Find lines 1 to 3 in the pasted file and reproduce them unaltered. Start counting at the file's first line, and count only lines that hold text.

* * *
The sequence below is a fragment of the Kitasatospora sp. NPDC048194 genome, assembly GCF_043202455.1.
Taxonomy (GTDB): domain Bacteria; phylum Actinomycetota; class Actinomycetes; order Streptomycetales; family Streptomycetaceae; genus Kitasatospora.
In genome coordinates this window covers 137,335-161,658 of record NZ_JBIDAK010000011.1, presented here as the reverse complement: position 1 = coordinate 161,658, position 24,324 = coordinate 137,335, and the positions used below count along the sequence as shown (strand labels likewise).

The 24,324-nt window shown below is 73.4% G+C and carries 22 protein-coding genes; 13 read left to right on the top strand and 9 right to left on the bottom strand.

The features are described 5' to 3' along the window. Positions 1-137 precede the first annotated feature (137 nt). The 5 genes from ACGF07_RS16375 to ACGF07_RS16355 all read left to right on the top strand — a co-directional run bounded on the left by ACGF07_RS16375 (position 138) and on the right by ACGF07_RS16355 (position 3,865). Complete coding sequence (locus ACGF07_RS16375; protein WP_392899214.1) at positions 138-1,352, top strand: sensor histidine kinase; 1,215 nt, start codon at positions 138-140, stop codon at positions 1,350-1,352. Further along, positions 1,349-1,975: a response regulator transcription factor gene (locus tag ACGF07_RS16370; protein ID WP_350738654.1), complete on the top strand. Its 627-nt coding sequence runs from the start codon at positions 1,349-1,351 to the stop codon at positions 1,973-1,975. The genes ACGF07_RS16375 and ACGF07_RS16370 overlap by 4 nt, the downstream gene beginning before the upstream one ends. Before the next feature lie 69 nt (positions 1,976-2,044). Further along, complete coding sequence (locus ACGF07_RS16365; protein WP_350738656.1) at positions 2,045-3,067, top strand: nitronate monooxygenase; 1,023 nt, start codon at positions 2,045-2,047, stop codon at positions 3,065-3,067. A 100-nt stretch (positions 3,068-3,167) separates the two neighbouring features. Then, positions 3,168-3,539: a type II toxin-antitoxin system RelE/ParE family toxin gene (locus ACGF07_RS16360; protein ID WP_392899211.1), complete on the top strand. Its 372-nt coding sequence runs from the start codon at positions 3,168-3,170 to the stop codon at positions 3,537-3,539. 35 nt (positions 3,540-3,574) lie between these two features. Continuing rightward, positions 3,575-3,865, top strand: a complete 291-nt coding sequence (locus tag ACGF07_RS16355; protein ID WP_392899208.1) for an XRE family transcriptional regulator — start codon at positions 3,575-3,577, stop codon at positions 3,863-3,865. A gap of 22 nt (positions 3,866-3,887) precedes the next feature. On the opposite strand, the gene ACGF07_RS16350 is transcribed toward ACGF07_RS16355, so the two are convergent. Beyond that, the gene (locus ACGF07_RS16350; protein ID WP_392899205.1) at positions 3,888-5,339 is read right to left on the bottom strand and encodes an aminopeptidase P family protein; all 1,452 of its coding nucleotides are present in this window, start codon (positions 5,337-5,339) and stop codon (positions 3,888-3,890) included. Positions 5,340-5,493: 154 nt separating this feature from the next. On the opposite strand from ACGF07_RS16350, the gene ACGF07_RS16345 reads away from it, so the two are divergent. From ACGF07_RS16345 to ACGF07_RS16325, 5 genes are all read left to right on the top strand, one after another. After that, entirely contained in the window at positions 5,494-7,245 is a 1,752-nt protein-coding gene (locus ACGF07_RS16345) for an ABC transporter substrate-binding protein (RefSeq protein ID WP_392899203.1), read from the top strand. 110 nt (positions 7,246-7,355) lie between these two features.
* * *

The sequence below is a fragment of the Kitasatospora sp. NPDC048194 genome, assembly GCF_043202455.1.
Taxonomy (GTDB): domain Bacteria; phylum Actinomycetota; class Actinomycetes; order Streptomycetales; family Streptomycetaceae; genus Kitasatospora.
In genome coordinates this window covers 137,335-161,658 of record NZ_JBIDAK010000011.1, presented here as the reverse complement: position 1 = coordinate 161,658, position 24,324 = coordinate 137,335, and the positions used below count along the sequence as shown (strand labels likewise).